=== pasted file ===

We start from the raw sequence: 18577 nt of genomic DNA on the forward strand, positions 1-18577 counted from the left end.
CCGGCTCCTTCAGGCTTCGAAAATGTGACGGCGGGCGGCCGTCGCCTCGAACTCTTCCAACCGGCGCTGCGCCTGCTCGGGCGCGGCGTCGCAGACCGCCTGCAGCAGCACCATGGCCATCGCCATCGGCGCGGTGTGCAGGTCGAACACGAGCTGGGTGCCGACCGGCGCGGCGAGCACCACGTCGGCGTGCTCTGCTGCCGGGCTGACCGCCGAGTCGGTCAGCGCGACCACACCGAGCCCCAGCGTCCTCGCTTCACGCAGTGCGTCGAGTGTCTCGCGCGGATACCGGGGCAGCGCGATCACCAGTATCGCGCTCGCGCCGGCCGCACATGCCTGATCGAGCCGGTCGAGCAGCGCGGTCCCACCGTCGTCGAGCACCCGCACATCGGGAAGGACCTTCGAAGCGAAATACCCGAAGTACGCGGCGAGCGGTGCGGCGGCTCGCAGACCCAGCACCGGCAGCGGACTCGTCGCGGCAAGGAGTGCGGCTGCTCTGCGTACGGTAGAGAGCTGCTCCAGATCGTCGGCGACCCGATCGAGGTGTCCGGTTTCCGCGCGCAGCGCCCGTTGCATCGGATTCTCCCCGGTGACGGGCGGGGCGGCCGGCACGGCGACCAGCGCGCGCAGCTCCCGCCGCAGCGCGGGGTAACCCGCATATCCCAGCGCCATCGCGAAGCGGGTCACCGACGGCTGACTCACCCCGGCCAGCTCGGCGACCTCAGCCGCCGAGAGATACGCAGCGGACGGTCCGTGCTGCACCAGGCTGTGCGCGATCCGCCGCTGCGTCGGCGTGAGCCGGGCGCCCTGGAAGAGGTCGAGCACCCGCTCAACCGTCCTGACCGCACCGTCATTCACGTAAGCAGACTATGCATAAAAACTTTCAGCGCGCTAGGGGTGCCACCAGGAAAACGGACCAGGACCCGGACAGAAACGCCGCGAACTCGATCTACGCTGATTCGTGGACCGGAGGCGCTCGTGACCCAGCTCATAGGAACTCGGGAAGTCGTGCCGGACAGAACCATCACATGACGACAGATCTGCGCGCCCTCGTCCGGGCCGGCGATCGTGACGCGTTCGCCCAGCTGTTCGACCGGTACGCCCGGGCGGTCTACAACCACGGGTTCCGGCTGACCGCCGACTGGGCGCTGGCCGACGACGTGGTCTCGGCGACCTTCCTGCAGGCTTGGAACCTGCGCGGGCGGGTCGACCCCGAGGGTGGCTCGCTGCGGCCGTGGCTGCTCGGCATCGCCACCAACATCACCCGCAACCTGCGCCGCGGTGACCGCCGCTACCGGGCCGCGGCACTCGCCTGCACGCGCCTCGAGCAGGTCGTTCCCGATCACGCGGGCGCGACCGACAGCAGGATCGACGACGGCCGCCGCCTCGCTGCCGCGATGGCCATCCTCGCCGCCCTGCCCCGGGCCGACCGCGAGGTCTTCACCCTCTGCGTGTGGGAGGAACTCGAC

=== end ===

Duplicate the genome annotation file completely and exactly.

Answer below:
We start from the raw sequence: 18577 nt of genomic DNA on the forward strand, positions 1-18577 counted from the left end.
CCGGCTCCTTCAGGCTTCGAAAATGTGACGGCGGGCGGCCGTCGCCTCGAACTCTTCCAACCGGCGCTGCGCCTGCTCGGGCGCGGCGTCGCAGACCGCCTGCAGCAGCACCATGGCCATCGCCATCGGCGCGGTGTGCAGGTCGAACACGAGCTGGGTGCCGACCGGCGCGGCGAGCACCACGTCGGCGTGCTCTGCTGCCGGGCTGACCGCCGAGTCGGTCAGCGCGACCACACCGAGCCCCAGCGTCCTCGCTTCACGCAGTGCGTCGAGTGTCTCGCGCGGATACCGGGGCAGCGCGATCACCAGTATCGCGCTCGCGCCGGCCGCACATGCCTGATCGAGCCGGTCGAGCAGCGCGGTCCCACCGTCGTCGAGCACCCGCACATCGGGAAGGACCTTCGAAGCGAAATACCCGAAGTACGCGGCGAGCGGTGCGGCGGCTCGCAGACCCAGCACCGGCAGCGGACTCGTCGCGGCAAGGAGTGCGGCTGCTCTGCGTACGGTAGAGAGCTGCTCCAGATCGTCGGCGACCCGATCGAGGTGTCCGGTTTCCGCGCGCAGCGCCCGTTGCATCGGATTCTCCCCGGTGACGGGCGGGGCGGCCGGCACGGCGACCAGCGCGCGCAGCTCCCGCCGCAGCGCGGGGTAACCCGCATATCCCAGCGCCATCGCGAAGCGGGTCACCGACGGCTGACTCACCCCGGCCAGCTCGGCGACCTCAGCCGCCGAGAGATACGCAGCGGACGGTCCGTGCTGCACCAGGCTGTGCGCGATCCGCCGCTGCGTCGGCGTGAGCCGGGCGCCCTGGAAGAGGTCGAGCACCCGCTCAACCGTCCTGACCGCACCGTCATTCACGTAAGCAGACTATGCATAAAAACTTTCAGCGCGCTAGGGGTGCCACCAGGAAAACGGACCAGGACCCGGACAGAAACGCCGCGAACTCGATCTACGCTGATTCGTGGACCGGAGGCGCTCGTGACCCAGCTCATAGGAACTCGGGAAGTCGTGCCGGACAGAACCATCACATGACGACAGATCTGCGCGCCCTCGTCCGGGCCGGCGATCGTGACGCGTTCGCCCAGCTGTTCGACCGGTACGCCCGGGCGGTCTACAACCACGGGTTCCGGCTGACCGCCGACTGGGCGCTGGCCGACGACGTGGTCTCGGCGACCTTCCTGCAGGCTTGGAACCTGCGCGGGCGGGTCGACCCCGAGGGTGGCTCGCTGCGGCCGTGGCTGCTCGGCATCGCCACCAACATCACCCGCAACCTGCGCCGCGGTGACCGCCGCTACCGGGCCGCGGCACTCGCCTGCACGCGCCTCGAGCAGGTCGTTCCCGATCACGCGGGCGCGACCGACAGCAGGATCGACGACGGCCGCCGCCTCGCTGCCGCGATGGCCATCCTCGCCGCCCTGCCCCGGGCCGACCGCGAGGTCTTCACCCTCTGCGTGTGGGAGGAACTCGAC